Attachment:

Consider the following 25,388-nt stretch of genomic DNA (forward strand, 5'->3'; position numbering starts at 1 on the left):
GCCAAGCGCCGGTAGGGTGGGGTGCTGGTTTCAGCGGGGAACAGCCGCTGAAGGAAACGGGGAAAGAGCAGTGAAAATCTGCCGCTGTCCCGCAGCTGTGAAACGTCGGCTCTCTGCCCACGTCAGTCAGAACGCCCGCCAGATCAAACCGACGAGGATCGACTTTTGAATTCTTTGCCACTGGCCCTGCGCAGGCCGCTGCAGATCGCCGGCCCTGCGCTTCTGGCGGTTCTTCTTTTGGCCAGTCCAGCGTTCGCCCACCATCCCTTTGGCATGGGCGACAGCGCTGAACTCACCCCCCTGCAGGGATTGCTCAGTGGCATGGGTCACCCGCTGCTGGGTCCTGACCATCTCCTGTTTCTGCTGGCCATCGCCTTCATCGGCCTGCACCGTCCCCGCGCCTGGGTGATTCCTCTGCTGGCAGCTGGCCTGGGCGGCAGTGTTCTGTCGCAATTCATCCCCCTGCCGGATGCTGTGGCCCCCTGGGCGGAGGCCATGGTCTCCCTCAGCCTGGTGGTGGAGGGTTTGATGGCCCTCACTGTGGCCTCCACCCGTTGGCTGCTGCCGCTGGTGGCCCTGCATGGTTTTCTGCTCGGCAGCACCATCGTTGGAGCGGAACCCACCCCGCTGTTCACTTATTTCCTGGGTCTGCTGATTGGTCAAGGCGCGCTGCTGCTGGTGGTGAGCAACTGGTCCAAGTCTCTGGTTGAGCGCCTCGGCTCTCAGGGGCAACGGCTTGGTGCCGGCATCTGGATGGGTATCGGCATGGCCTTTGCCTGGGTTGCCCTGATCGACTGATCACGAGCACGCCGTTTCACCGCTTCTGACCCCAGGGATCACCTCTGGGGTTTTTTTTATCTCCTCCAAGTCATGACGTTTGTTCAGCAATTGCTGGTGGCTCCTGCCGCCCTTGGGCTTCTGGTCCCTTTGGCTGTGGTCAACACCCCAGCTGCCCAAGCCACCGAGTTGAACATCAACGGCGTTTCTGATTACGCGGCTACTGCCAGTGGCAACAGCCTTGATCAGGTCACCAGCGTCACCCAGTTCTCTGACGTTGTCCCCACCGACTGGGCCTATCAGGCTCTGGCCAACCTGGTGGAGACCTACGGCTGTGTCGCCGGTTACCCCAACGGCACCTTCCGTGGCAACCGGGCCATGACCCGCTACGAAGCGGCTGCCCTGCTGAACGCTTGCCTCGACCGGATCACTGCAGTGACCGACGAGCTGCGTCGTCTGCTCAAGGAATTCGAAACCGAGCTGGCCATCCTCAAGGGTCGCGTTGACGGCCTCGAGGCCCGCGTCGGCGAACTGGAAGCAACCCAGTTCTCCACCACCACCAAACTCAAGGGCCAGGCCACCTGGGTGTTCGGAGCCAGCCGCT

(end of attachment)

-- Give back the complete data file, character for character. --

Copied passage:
Consider the following 25,388-nt stretch of genomic DNA (forward strand, 5'->3'; position numbering starts at 1 on the left):
GCCAAGCGCCGGTAGGGTGGGGTGCTGGTTTCAGCGGGGAACAGCCGCTGAAGGAAACGGGGAAAGAGCAGTGAAAATCTGCCGCTGTCCCGCAGCTGTGAAACGTCGGCTCTCTGCCCACGTCAGTCAGAACGCCCGCCAGATCAAACCGACGAGGATCGACTTTTGAATTCTTTGCCACTGGCCCTGCGCAGGCCGCTGCAGATCGCCGGCCCTGCGCTTCTGGCGGTTCTTCTTTTGGCCAGTCCAGCGTTCGCCCACCATCCCTTTGGCATGGGCGACAGCGCTGAACTCACCCCCCTGCAGGGATTGCTCAGTGGCATGGGTCACCCGCTGCTGGGTCCTGACCATCTCCTGTTTCTGCTGGCCATCGCCTTCATCGGCCTGCACCGTCCCCGCGCCTGGGTGATTCCTCTGCTGGCAGCTGGCCTGGGCGGCAGTGTTCTGTCGCAATTCATCCCCCTGCCGGATGCTGTGGCCCCCTGGGCGGAGGCCATGGTCTCCCTCAGCCTGGTGGTGGAGGGTTTGATGGCCCTCACTGTGGCCTCCACCCGTTGGCTGCTGCCGCTGGTGGCCCTGCATGGTTTTCTGCTCGGCAGCACCATCGTTGGAGCGGAACCCACCCCGCTGTTCACTTATTTCCTGGGTCTGCTGATTGGTCAAGGCGCGCTGCTGCTGGTGGTGAGCAACTGGTCCAAGTCTCTGGTTGAGCGCCTCGGCTCTCAGGGGCAACGGCTTGGTGCCGGCATCTGGATGGGTATCGGCATGGCCTTTGCCTGGGTTGCCCTGATCGACTGATCACGAGCACGCCGTTTCACCGCTTCTGACCCCAGGGATCACCTCTGGGGTTTTTTTTATCTCCTCCAAGTCATGACGTTTGTTCAGCAATTGCTGGTGGCTCCTGCCGCCCTTGGGCTTCTGGTCCCTTTGGCTGTGGTCAACACCCCAGCTGCCCAAGCCACCGAGTTGAACATCAACGGCGTTTCTGATTACGCGGCTACTGCCAGTGGCAACAGCCTTGATCAGGTCACCAGCGTCACCCAGTTCTCTGACGTTGTCCCCACCGACTGGGCCTATCAGGCTCTGGCCAACCTGGTGGAGACCTACGGCTGTGTCGCCGGTTACCCCAACGGCACCTTCCGTGGCAACCGGGCCATGACCCGCTACGAAGCGGCTGCCCTGCTGAACGCTTGCCTCGACCGGATCACTGCAGTGACCGACGAGCTGCGTCGTCTGCTCAAGGAATTCGAAACCGAGCTGGCCATCCTCAAGGGTCGCGTTGACGGCCTCGAGGCCCGCGTCGGCGAACTGGAAGCAACCCAGTTCTCCACCACCACCAAACTCAAGGGCCAGGCCACCTGGGTGTTCGGAGCCAGCCGCT